The outdoor industry has also adapted quite effectively to digital technology, both with integrating digital displays into some out of home formats (e.g. in store street furniture, digital displays in transit locations and places of business) and by converting more traditional billboards to digital formats. The ability of digital billboards to carry multiple messages both opens up access to many locations for advertisers who had not previously been able to buy, as it allows for multiple messages to be rotated in the same location. This technology also addresses a traditional limitation of the medium in that real-time changes of copy can be made. Hence, television stations can promote different programmes at different times of the day, restaurants can offer specials at various times, and other appropriate time-based adjustments to the message can be made. Clearly, this innovation changes the way out of home is used and opens up new opportunities for advertisers who use digital billboards.
Another key innovation is the creation of the innovative ‘EYES ON’TM measurement system that was created by the Traffic Audit Bureau (TAB). Historically in the US, standard billboard rates had been set by TAB using traffic counts and factoring the size of the billboard. A significant issue with this method was that ‘viewership’ was being measured in terms of people passing a billboard as opposed to measuring people who actually noticed the ad. The new EYES ON system, which is now available in more than 200 markets for most billboard types, transit shelters, other street furniture and some wall murals, addresses this issue by developing a measure of ‘eyes on’ impr<;ssions that provides a sophisticated estimate of people who actually notice the ad.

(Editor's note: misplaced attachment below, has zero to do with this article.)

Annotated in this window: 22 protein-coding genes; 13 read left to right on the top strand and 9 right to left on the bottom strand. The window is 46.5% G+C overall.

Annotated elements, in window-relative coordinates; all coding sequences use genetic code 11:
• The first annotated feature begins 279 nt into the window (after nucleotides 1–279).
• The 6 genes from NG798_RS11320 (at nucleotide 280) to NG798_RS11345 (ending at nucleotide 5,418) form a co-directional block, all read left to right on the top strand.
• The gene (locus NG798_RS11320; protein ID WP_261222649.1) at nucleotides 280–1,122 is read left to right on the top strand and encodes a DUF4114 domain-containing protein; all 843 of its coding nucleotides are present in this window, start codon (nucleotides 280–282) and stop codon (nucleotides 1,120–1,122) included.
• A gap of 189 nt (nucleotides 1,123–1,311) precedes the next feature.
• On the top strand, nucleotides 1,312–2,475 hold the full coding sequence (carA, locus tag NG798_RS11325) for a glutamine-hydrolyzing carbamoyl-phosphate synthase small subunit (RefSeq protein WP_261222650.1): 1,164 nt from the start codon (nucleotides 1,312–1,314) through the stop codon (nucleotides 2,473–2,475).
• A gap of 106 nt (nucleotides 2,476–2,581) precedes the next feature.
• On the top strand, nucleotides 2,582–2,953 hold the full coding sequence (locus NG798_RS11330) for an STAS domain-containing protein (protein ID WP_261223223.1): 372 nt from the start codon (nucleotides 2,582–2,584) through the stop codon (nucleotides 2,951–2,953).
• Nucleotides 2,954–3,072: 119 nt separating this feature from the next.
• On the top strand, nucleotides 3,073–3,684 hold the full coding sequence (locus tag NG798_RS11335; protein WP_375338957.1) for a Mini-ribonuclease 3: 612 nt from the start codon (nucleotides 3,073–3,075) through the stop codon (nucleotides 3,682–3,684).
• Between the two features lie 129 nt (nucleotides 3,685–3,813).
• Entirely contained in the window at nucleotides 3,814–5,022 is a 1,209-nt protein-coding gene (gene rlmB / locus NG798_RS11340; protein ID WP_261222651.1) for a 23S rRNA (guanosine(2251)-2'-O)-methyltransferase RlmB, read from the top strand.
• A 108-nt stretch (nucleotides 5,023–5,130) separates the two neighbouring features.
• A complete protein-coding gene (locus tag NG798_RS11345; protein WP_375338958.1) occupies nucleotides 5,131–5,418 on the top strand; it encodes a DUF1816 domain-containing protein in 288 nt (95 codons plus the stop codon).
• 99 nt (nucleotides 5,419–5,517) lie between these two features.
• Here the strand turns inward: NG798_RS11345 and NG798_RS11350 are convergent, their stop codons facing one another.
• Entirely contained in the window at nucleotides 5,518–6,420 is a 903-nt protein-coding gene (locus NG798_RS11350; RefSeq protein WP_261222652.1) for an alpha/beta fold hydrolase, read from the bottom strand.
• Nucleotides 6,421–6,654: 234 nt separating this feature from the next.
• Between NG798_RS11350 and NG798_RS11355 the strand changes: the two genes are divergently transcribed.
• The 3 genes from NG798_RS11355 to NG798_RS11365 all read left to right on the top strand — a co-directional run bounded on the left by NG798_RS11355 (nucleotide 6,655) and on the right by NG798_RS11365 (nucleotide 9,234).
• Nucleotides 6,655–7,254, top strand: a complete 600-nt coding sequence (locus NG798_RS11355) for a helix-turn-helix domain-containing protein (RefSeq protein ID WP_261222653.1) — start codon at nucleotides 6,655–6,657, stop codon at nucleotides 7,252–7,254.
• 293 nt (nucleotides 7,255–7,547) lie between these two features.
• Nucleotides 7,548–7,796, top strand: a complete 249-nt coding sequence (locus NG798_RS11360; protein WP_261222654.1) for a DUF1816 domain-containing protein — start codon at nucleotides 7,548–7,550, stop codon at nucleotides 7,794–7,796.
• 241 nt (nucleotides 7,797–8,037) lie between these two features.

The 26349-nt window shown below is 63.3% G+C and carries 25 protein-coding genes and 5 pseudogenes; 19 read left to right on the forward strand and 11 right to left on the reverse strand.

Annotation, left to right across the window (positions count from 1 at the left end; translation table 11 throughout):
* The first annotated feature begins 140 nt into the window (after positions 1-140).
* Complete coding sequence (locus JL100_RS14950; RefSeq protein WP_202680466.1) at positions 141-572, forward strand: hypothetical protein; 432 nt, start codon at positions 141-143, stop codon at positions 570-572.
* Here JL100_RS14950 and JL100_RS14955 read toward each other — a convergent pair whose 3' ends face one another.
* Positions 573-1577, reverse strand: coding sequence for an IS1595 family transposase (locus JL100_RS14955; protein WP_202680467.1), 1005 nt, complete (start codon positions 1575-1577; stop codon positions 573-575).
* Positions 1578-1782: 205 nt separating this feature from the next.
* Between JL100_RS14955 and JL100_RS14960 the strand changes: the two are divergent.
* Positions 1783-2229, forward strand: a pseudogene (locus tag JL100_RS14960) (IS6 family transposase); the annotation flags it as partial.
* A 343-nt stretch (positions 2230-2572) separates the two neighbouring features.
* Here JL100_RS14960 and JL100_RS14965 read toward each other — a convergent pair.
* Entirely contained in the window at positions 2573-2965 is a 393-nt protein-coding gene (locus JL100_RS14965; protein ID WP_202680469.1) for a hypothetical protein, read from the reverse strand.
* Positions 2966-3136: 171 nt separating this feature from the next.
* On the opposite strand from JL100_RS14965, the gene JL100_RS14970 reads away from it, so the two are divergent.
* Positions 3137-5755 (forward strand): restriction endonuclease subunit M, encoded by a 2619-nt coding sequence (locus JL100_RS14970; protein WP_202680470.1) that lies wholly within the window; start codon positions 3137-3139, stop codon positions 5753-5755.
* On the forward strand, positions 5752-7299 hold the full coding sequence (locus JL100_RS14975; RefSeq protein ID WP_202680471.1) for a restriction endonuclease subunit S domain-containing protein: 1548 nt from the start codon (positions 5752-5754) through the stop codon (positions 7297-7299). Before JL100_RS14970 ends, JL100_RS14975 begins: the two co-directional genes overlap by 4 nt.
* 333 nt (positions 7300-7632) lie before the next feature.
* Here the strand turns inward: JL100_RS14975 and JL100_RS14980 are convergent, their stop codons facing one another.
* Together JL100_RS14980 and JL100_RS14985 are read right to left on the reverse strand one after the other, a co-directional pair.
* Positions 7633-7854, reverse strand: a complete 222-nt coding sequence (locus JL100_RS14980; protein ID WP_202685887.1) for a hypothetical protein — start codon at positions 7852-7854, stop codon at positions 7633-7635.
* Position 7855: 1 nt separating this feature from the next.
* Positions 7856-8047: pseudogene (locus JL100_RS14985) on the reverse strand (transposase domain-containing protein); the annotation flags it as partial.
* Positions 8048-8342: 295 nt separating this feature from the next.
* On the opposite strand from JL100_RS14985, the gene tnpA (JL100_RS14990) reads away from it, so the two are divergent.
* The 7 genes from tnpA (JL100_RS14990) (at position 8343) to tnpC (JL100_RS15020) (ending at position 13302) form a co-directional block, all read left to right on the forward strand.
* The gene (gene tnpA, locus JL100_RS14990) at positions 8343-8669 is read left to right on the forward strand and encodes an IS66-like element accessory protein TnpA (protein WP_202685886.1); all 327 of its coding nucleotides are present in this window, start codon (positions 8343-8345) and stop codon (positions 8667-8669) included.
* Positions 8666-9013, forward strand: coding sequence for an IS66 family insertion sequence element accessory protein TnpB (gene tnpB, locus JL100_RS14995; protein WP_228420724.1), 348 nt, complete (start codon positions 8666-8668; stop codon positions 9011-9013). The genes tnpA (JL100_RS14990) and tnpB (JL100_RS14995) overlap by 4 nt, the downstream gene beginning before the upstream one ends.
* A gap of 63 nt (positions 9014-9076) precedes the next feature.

TAB uses a very sophisticated technique to arrive at the EYES ON rating, adjusting traffic counts (or daily effective circulation) based on visibility research designed to convert people who have an opportunity to see the ad into audiences who actually notice an ad.on a unit (for additional information on the specifics of the approach, see www.eyesonratings.com). This research includes 15,000 high definition video simulations of vehicular and pedestrian exposure to out of home units, and factors in the size of the display, its format, the side of the road the dis play is on, the angle of the road, street type and distance from the road. Visibility research· is also supplemented with travel surveys that provide demographic pro files for people viewing units and record their driving patterns. As a final step in arriving at EYES ON ratings and developing the associated database, data from Peoplecount (traffic engineering and pedestrian modelling), Mediamark (MRI), Micromeasurement (video simulation), PRS (eye tracking), MAP, lnterpublics (visibility model development) and Telmar (database architecture and model ling) are integrated.